OLYMPIA — Vehicle dealers resuming sales. Religious groups offering drive-in services. Some car washes reopening.
Gov. Jay Inslee this week continued lifting restrictions in his stay-home order meant to slow the spread of the new coronavirus, part of phase one in his four-phase plan to reopen the state. Some outdoor recreation opened earlier this week.
By the end of Friday, Inslee’s office will be trying to issue guidance to restart the remaining phase-one businesses, according to Nick Streuli, Inslee’s external relations director. That would allow landscapers and pet walkers back to work, and for retail stores to offer curbside pickup.
While the stay-home order is in effect through May 31, the plan anticipates many restrictions being in place weeks longer — and only lifting them when public health data shows the outbreak has been sufficiently tamped down.
Guidance for restarting some businesses listed in phase two of the reopening — which could begin soon in some less-affected rural counties, if their plans are approved — could also come as early as Friday, according to Streuli.
But the flurry of activity hits as residents, businesses, Inslee’s office and other government officials try to navigate confusion and uncertainty on the way to resuming commerce amid a pandemic.
State health officials Thursday confirmed 326 new COVID-19 cases and 21 more deaths. Those numbers bring Washington’s totals to 16,231 confirmed cases and 891 fatalities. So far, 230,680 tests for the illness have been conducted in the state, according to the Department of Health (DOH) data. About 7% have returned positive.
Republicans, along with some business owners and a handful of Democrats in rural Washington, continue to say the reopening is too slow.
That frustration was on full view midweek, when Brown Bear Car Wash sent an email to its customers blasting Inslee for not allowing the chain of 51 washes to open. The email claimed the governor’s office had “revoked” their safety plan.
By late Thursday afternoon, Inslee’s office had issued guidance allowing Brown Bear and other car washes to reopen with safety protocols.
In an email, Inslee spokeswoman Tara Lee wrote, “We have stated clearly from the beginning that no business can reopen until we issue the guidance.”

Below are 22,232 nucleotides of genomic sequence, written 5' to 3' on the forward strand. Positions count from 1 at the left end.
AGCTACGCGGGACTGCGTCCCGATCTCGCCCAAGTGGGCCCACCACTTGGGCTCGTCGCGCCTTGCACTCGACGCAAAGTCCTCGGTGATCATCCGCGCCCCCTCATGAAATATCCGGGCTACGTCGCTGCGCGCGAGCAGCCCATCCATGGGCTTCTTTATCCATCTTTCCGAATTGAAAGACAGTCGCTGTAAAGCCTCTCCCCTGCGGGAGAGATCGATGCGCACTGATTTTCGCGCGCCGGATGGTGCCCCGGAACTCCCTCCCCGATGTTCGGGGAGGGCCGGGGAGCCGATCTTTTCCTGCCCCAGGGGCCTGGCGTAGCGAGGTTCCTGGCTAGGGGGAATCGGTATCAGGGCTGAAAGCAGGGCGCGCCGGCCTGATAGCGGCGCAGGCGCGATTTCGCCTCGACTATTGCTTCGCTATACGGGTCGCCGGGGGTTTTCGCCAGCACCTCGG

“We have not revoked any plan – this isn’t an approval process,” Lee wrote, adding that the governor’s office develops guidance along with state health and safety officials.
In an interview, company owner Lance Odermat said that since sending out the email to customers, his safety plan had been approved by Inslee’s office and, “We think it’s something we can absolutely live with.”
Odermat, whose father founded Brown Bear in Seattle, said reopening can be quick, but complicated. Staffers — whom Odermat said he has continued to pay during the shutdown — must get complex plumbing and electrical systems back online. The state, he said, should have been planning for the reopening sooner.
Regardless, Odermat was looking forward to opening, saying, “It’d be nice to get some cash flow going, to break even.”
The governor’s office has been meeting with industry groups and labor representatives, as well as DOH and the state Department of Labor and Industries, to draft safety plans, Streuli said. The goal, he said, is to get those two agencies to “feel like we’ve got criteria that keep people safe.”
The safety guidance announced Wednesday evening for car dealerships requires some of the process to be done remotely, such as reviewing purchase options and completing financing applications and other documentation, according to the requirements.
That guidance applies to retailers and wholesalers of new and used vehicles, as well as motor vessels, according to other guidance on the issue.
Inslee Wednesday evening also released guidance allowing some drive-up religious services to proceed. It requires people to remain in their cars with the windows up, unless they are more than 6 feet from the person conducting the service, according to a copy of that guidance.
No more than 10 people can be in the vehicle while attending services, and they must be members of the same household. No food or beverages are allowed during services, meaning, for example, that participants can’t take Communion.
Meanwhile, a handful of small Washington counties considered eligible to reopen more quickly have applied to do so with the DOH, according to the governor’s office. As of Thursday, Columbia, Ferry, Garfield, Kittitas, Lincoln and Pend Oreille counties had applied.
Those counties are among 10 that meet criteria — populations of 75,000 or less, and no new confirmed COVID-19 cases for three weeks — originally laid out by Inslee to move to phase two of reopening before the expected June 1 date.
In an email, Inslee spokesman Mike Faulk wrote, “nothing approved yet…but DOH is reviewing these things furiously and there may be news soon enough, I just don’t know exactly when at the moment.”
The governor’s office has said it might expand that criteria to allow other counties to reopen. And one county that doesn’t currently meet the criteria, northeastern Washington’s Stevens County, also applied to reopen early, according to Faulk.
Phase two of reopening would allow, among other things, the start of new construction, the opening of barbershops and hair salons, restaurants opening to 50% capacity and tables of five or fewer people, and some in-store retail purchases.
Combined with earlier steps by Inslee — which allowed some construction, nonurgent surgeries and some outdoor activities to resume — this week’s moves will slowly begin to thaw a state economy frozen by the COVID-19 outbreak.
More than 810,000 state workers have now filed for unemployment insurance since the beginning of Washington’s outbreak, almost three times the number during the Great Recession.